Demand outstripped supply. Customers had to put down their names on a growing waiting list to participate in the project due to greater than expected interest. 3,948 requests for phones were received from customers and 3,141 NFC phones were sold.
Customers actively paid with the phone. Although overall credit card usage in India is low compared to Western Europe or North America, customers showed positive interest in the new technology and a total of 43,527 Tap and Pay transactions took place during the pilot.
The service generated growth in payment volumes. Comparing 2009 monthly average data (pre- and post-sign up for adopters) and comparing a control group of (a) non-adopters with (b) self adopters (who joined without being solicited) and (c) solicited adopters, there was a marked increase in payment activity.
- Growth in total number of purchases — Non-adopters: 7.1% increase (monthly average 2009); Self-adopters: 329.1% increase (pre- vs. post-sign up periods); Solicited adopters: 96.3% increase (pre- vs. post-sign up periods).
- Growth in total purchase value (card spends) — Non-adopters: 11.9% increase; Self-adopters: 231.6% increase; Solicited adopters: 55.5% increase.
- Increase in number of merchants where payments were made: Non-adopters: 7.2% increase; Self-adopters: 243.9% increase; Solicited adopters: 68.4% increase.
- Increase in merchant categories (variety) where payments were made: Non-adopters: 6.3% increase; Self-adopters: 216.5% increase; Solicited-adopters: 56.7% increase.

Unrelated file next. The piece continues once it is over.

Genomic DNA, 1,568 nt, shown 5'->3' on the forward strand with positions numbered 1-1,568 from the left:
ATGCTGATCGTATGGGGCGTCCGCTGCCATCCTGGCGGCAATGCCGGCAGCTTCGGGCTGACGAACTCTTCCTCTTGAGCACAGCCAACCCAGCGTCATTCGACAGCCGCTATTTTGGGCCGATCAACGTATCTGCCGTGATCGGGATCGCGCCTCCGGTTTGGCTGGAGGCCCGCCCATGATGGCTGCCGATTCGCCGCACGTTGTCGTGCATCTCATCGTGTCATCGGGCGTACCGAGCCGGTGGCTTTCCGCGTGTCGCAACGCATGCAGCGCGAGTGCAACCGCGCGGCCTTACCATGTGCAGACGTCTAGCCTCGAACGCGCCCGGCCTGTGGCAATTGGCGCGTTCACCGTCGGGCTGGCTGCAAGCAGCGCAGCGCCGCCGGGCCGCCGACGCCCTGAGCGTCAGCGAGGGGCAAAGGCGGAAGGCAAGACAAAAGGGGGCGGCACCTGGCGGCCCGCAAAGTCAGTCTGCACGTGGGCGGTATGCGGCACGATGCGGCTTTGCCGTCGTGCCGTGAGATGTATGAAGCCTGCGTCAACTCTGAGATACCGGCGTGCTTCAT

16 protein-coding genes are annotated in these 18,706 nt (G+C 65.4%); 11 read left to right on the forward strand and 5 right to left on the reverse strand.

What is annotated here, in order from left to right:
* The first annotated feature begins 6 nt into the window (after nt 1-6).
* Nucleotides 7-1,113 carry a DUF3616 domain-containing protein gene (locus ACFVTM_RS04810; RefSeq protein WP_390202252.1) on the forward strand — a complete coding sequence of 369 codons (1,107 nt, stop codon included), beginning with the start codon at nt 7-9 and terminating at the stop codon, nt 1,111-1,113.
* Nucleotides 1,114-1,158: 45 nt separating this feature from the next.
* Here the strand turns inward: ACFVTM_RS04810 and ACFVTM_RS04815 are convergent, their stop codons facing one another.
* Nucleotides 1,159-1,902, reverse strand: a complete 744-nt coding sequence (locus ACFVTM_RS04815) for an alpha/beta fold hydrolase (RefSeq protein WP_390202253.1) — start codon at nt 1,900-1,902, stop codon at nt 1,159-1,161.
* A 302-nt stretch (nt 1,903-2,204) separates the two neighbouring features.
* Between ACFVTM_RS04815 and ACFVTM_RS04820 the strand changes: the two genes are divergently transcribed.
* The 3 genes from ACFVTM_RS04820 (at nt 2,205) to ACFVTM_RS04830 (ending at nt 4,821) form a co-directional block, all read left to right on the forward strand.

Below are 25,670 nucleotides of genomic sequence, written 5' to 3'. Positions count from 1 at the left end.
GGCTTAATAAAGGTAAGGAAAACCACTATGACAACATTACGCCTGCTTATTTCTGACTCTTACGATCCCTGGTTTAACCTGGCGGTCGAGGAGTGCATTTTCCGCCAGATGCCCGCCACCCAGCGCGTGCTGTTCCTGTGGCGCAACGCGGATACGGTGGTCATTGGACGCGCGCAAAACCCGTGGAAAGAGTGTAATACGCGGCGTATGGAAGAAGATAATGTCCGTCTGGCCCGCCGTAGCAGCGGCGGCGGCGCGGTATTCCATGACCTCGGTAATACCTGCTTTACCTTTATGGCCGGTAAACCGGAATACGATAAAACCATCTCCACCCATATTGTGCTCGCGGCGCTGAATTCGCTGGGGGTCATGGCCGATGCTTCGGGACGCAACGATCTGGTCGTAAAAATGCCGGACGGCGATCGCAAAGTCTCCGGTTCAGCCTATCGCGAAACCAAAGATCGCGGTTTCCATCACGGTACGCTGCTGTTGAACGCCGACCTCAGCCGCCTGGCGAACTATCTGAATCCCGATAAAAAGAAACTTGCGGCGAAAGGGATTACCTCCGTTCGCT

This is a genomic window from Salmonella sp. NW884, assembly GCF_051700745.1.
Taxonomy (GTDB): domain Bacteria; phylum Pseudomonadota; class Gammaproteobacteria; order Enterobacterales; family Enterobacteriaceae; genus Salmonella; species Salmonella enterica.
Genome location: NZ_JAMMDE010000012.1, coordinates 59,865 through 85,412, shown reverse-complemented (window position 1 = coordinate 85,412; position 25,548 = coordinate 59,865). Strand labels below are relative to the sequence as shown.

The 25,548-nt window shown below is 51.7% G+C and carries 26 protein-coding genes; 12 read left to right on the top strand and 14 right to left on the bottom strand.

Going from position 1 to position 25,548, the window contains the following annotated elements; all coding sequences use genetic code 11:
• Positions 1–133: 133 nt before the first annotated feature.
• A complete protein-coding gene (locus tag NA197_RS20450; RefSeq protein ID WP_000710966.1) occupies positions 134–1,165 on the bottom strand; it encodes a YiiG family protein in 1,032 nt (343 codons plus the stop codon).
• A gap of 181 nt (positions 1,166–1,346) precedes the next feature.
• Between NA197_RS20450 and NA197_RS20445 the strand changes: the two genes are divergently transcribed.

Project partners also benefited directly from the service. Nokia estimated that just over a fifth of handset sales were made to new customers.
There were several reasons why customers signed up for the service. Customers surveyed indicated that they perceived the new service offered value for money, enhanced convenience, enhanced security and the 'cool factor' while the collective brand power from the involvement of some of the best known brands in India was also important.
Customer experience with the service was positive. On the whole customers provided strong positive feedback which was primarily due to their satisfaction with:
- Quick and painless service activation at the Nokia store
- Secure set-up
- The service as an ideal cash substitute
- Fast payment
But there were challenges as well. Eligible customers who did not participate attributed their reasons for not doing so to limitations in:
- Communications and awareness of the offer
- Timing of marketing calls
- Use of local languages
- General credit card usage in India
- Handset on offer (Nokia 6212)
Customers identified some 'pain points'. These diluted the experience and need to be resolved in the future. Customers clearly indicated:
- They do not want to carry two phones, especially when they already own more advanced handsets
- They found the Nokia 6212 handset well below their expectations